There is something about a remote waterfall and swimming hole that makes life feel so good, like paradise.
Whatever I missed out on at Whitehaven Beach…
I decided to add a couple of hours on to my journey to Bowen by taking a detour to Hideaway Bay. I just liked the sound of the name, especially as I would also have to drive past Dingo Beach. As I drove up ‘O My God Hill’…
Well, at least one other person judging by the beach house, or should I say shack, constructed on the sand.
My car’s GPS had no idea about this place. Had I listened to its directions on every occasion, I would have driven into the ocean at least three times.
Even on the journey from Hideaway Bay to Bowen it tried to convince me to cut across canefields on back roads that just weren’t there. Maybe they will get map updates for this part of Queensland sometime soon, but I found the uncertainty of the journey made it all the more appealing, even if it did make the trip much longer.
If you like beaches, you’ll love Bowen. Either my satnav really was trying to sink me, or every road in Bowen leads to another beach. My favourite was probably Horseshoe Bay, it was also one of the busiest beaches, probably because it was Saturday, I’d seen so far on this trip.
Back on the Bruce Highway, and around 100 kilometres or so short of Townsville, I saw a sign by the side of the road saying ‘Lookout’. Why? Was something about to hit me on the head? Were there crocodiles crossing the highway? Then I noticed an arrow pointing to a very steep road.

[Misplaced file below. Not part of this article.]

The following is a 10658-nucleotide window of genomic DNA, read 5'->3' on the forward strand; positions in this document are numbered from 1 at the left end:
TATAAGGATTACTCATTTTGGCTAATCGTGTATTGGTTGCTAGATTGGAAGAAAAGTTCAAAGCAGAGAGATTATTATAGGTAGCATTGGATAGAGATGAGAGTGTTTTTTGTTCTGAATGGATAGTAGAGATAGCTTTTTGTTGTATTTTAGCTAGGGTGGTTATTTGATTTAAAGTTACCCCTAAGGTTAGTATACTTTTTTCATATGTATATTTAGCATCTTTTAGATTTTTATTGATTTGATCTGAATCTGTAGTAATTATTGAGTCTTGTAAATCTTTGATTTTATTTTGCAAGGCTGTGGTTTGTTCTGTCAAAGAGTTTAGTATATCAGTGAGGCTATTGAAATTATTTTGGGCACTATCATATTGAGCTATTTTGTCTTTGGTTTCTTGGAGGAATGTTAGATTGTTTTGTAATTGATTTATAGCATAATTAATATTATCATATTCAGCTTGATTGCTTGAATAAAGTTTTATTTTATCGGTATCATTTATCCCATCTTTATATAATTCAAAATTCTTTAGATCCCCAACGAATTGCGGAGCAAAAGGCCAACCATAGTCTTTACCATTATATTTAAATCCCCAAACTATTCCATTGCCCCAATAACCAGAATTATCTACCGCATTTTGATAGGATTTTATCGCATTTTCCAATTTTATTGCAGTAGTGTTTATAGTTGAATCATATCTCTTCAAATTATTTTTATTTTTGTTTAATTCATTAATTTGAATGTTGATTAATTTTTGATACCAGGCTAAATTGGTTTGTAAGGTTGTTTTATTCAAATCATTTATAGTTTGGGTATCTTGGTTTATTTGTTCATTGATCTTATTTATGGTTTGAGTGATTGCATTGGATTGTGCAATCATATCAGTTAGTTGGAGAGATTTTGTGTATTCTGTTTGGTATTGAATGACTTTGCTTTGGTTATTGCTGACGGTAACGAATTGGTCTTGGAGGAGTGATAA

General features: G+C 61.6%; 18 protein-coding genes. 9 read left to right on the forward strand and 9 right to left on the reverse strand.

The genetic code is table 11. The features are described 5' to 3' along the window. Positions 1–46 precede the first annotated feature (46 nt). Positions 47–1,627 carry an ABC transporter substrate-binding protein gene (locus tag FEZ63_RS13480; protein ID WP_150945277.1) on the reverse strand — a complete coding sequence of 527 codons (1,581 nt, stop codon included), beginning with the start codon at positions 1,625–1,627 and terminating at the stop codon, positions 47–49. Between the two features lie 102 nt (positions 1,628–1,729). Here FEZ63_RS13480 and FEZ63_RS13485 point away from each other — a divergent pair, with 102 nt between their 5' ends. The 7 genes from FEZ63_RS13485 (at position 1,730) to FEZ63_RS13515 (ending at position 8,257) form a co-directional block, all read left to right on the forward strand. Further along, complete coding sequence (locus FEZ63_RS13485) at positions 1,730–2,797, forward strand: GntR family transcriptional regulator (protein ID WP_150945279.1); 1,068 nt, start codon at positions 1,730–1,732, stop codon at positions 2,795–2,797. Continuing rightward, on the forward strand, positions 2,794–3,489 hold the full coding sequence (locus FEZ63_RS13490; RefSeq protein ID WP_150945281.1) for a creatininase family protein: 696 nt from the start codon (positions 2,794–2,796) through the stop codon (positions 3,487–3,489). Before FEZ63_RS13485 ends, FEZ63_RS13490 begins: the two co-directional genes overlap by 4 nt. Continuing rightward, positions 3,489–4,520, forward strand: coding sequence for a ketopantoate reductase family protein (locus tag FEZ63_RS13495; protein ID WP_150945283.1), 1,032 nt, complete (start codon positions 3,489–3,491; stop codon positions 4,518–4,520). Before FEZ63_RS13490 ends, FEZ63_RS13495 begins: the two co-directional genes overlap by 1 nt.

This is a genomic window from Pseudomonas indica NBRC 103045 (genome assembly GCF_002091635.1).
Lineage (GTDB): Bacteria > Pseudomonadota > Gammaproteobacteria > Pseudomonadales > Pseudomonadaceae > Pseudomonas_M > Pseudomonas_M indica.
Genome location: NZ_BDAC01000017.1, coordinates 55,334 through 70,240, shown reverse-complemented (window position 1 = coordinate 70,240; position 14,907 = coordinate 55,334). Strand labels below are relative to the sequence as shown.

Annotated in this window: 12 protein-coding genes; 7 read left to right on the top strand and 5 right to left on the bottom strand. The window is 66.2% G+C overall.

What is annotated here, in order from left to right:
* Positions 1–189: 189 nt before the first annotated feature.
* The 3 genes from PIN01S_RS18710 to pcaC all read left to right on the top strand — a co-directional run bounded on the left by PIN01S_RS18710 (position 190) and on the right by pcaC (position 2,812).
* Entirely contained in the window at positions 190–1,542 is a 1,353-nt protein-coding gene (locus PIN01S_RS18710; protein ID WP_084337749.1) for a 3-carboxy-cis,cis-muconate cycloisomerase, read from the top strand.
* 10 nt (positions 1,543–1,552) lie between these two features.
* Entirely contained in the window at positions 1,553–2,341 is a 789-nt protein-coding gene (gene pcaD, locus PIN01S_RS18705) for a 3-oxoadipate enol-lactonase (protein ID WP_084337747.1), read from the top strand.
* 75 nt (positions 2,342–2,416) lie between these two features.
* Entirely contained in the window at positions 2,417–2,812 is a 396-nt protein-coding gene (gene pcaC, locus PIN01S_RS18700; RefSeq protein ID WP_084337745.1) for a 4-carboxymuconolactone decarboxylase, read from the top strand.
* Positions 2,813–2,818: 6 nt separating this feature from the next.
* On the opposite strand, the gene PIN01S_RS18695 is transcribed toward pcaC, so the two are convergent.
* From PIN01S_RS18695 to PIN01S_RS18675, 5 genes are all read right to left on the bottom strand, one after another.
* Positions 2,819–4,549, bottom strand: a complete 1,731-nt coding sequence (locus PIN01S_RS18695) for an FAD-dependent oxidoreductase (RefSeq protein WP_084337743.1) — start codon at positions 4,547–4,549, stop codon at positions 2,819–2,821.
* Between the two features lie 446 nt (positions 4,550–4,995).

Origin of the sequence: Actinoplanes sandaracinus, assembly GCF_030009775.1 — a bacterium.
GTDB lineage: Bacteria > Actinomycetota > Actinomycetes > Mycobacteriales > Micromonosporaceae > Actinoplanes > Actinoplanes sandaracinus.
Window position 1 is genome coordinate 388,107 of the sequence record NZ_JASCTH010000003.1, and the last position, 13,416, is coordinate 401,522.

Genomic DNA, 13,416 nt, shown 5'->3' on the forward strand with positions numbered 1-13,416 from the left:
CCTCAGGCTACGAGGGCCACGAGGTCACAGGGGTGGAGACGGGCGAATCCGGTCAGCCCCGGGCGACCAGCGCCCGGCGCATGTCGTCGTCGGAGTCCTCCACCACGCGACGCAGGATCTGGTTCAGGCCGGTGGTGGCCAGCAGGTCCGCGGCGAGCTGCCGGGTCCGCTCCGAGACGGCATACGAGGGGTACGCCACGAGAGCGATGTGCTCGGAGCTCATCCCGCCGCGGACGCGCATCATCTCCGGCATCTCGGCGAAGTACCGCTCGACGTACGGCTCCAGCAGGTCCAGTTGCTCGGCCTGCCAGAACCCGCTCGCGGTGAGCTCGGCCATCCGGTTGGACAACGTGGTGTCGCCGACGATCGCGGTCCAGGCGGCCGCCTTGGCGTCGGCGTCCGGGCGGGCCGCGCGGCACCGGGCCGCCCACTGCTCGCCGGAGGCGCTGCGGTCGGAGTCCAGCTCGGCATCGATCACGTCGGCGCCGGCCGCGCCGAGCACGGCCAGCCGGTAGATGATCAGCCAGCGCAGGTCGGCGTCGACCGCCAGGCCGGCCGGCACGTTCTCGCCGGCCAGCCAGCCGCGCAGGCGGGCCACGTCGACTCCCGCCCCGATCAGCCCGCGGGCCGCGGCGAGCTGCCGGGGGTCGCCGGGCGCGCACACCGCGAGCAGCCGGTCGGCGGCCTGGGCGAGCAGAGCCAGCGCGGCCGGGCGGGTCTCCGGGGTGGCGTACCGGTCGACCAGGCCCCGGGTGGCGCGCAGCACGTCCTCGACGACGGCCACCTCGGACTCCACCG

Yes, of course, ‘Lookout‘; all one word, my mistake.
So I turned right and I was soon surveying the expanse of nothingness that surrounded Inkerman Hill.
After spending two nights in Townsville, I was just one sleep away from picking up my wife and daughter from Cairns Airport. That sleep was in Cardwell. On my way there though, I couldn’t resist turning left at Ingham to travel the 103 kilometres each way to check out Wallaman Falls.
I’ve already mentioned the Great Dividing Range, this waterfall is in it. It’s also Australia’s highest permanent single drop waterfall at 268 metres. I didn’t notice anyone swimming at the bottom of this one and I wasn’t going to jump in on my own.
As I checked into the motel in Cardwell, which was on the beach, I was warned by the owner not to go swimming. She pointed to a picture of a crocodile on her reception desk as she gave me that advice.
So I didn’t.
Instead, I had a beer in a pub overlooking the beach from a safe distance on the other side of the road.
So far on this journey, everything I have seen, the beaches, the waterfalls, the national parks, the lookouts, the lagoons, everything has been free.
Open to the public.
When I picked up Karen and Elizabeth in Cairns though, that all changed.
The Great Barrier Reef
These girls wanted to go scuba diving on the Great Barrier Reef and you don’t do that for free.
Karen and Elizabeth though just wanted to get on with scuba diving, they couldn’t wait. Elizabeth is a bit of a fish herself, she loves swimming. She wanted to meet Wally. Wally is a real fish, a Maori wrasse to be more specific.
He photo bombs underwater pictures of scuba-divers around Marine World and he didn’t let us down. He turned up bang on cue.
Kuranda is another must do, and we took the Skyrail Rainforest Cableway, a spectacular 7.5 kilometre journey over and through World Heritage listed Rainforest to get there.